"I think it is a timely paper because of the recent revelations about corporate and political dishonesty," said Payne. "Students are evidencing in their professional lives the need for better value formation and clarification."

Another problem Payne sees in higher education is that students don't acquire critical thinking without acquiring cynical thinking. They don't take an open-minded look at institutions, acquiring a balanced picture containing negatives and positives.

"Sometimes when we are learning to think critically, we become very expert at seeing faults in things," said Payne. "We get so trained to see faults that we never see good things. Some become kind of cynical and smart-alecky. When we look at people, ideas, or institutions, we need to be able to see good as well as bad."

Payne is also worried that students today do not develop a lifelong love of the finer arts produced through the generations. He said that last year at SHSU, from a student body of almost 13,000, there were only 318 non-music majors who took a music appreciation course and only 121 non-art majors who took an art appreciation course.

"One of the differences in a high school educated person and a college educated person is a college educated person is supposed to have a richer appreciation for their culture," said Payne.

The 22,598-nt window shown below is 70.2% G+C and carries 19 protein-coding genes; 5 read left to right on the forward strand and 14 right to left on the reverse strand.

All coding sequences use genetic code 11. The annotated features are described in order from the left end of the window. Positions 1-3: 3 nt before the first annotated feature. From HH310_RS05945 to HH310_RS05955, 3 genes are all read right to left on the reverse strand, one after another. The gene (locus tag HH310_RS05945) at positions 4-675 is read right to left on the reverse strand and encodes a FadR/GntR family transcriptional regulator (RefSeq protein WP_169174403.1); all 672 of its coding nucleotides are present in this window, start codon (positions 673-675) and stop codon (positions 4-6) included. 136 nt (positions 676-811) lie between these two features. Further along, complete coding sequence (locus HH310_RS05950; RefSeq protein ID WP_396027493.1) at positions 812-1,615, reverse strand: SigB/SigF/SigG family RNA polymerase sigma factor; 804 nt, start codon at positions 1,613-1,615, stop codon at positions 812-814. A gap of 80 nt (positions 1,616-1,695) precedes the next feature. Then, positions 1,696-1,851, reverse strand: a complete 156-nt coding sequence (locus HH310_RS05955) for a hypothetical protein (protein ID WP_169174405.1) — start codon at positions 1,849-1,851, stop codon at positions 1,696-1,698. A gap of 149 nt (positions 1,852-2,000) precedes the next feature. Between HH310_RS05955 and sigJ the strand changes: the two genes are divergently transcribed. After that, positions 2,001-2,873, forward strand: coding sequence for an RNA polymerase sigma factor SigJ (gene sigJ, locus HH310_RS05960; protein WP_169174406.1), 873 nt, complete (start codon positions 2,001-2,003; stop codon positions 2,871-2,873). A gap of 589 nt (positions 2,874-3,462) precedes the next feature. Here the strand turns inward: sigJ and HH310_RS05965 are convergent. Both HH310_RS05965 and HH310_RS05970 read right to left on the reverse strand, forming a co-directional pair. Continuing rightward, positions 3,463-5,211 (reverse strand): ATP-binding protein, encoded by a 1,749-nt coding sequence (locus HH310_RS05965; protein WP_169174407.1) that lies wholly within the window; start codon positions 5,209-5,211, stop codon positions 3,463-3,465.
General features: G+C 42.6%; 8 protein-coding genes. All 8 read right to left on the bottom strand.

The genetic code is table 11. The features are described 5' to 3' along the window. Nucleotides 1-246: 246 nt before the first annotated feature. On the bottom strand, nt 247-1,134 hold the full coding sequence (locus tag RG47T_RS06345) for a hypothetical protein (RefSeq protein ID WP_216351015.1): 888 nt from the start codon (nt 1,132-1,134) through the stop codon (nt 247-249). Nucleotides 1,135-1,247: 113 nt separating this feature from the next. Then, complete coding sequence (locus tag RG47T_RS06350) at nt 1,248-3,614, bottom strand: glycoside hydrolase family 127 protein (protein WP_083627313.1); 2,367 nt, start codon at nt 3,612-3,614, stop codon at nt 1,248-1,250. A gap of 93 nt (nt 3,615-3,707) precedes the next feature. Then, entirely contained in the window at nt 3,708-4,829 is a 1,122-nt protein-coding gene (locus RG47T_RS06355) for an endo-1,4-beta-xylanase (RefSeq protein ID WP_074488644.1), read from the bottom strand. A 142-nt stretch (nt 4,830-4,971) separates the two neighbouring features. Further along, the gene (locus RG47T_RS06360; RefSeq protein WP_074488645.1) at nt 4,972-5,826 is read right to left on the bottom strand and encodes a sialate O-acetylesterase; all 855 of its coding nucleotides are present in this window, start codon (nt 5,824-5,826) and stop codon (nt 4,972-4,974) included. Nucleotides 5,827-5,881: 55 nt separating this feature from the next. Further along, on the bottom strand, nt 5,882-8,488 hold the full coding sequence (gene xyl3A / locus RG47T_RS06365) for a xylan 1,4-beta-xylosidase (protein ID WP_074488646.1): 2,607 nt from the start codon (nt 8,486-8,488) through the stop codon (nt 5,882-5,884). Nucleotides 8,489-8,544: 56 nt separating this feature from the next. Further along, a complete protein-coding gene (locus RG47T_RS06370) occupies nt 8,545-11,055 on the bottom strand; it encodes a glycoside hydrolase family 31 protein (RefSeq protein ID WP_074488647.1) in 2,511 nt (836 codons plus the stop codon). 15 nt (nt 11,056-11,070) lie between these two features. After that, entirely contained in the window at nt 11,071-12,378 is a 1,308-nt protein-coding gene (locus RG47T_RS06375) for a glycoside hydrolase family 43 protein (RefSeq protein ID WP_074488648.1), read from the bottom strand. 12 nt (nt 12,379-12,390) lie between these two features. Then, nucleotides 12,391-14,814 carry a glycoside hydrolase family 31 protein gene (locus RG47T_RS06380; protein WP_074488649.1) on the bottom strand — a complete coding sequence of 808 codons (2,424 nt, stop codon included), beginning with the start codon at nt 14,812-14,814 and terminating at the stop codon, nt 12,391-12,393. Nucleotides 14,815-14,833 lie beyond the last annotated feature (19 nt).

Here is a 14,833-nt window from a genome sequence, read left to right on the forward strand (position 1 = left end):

"It means having a broader understanding of the culture. If you teach a class about music but nobody goes to it, it doesn't help and if the people who go to it don't go to concerts, plays, dramas or art exhibits, then the class is having a minimum effect.

"We want to build a broad enough foundation for the students so that as they mature through life, they have a richer life as a result of their college experience," said Payne.

Payne feels that students need to acquire a love for service and a willingness to serve. His research showed that of the 180 student clubs at SHSU, only nine involving 102 students were doing substantial service on a regular basis.

Payne said there is no greater feeling than helping a person in need.

"Jack Parker, the vice president for finance and operations here, is helping a poor Hispanic family build a house," said Payne. "He goes out three nights a week and all day Saturday and just works on their house. He doesn't get anything and will never get anything from that, but it's just out of a good heart wanting to do something nice. That makes a person richer inside."

Payne believes that his findings relating to students taking music and art appreciation courses, attending fine arts events, and doing service work are typical of many colleges and universities throughout the United States.

Payne believes that people in higher education need to agree that stressing values is an appropriate role for universities and to come up with a way to teach them to college students.

"We need to stop thinking that our obligation as a university is just to profess a set of facts or theories and recognize that our true duty is to change lives," Payne said in the paper.

"Wisdom requires the integration of knowledge and values. It is the mark of a truly educated person, the real goal of a university education, and what the world needs. We should embark on this pursuit."

- END -

SHSU Media Contact: Brandon Autrey
Oct. 1 2002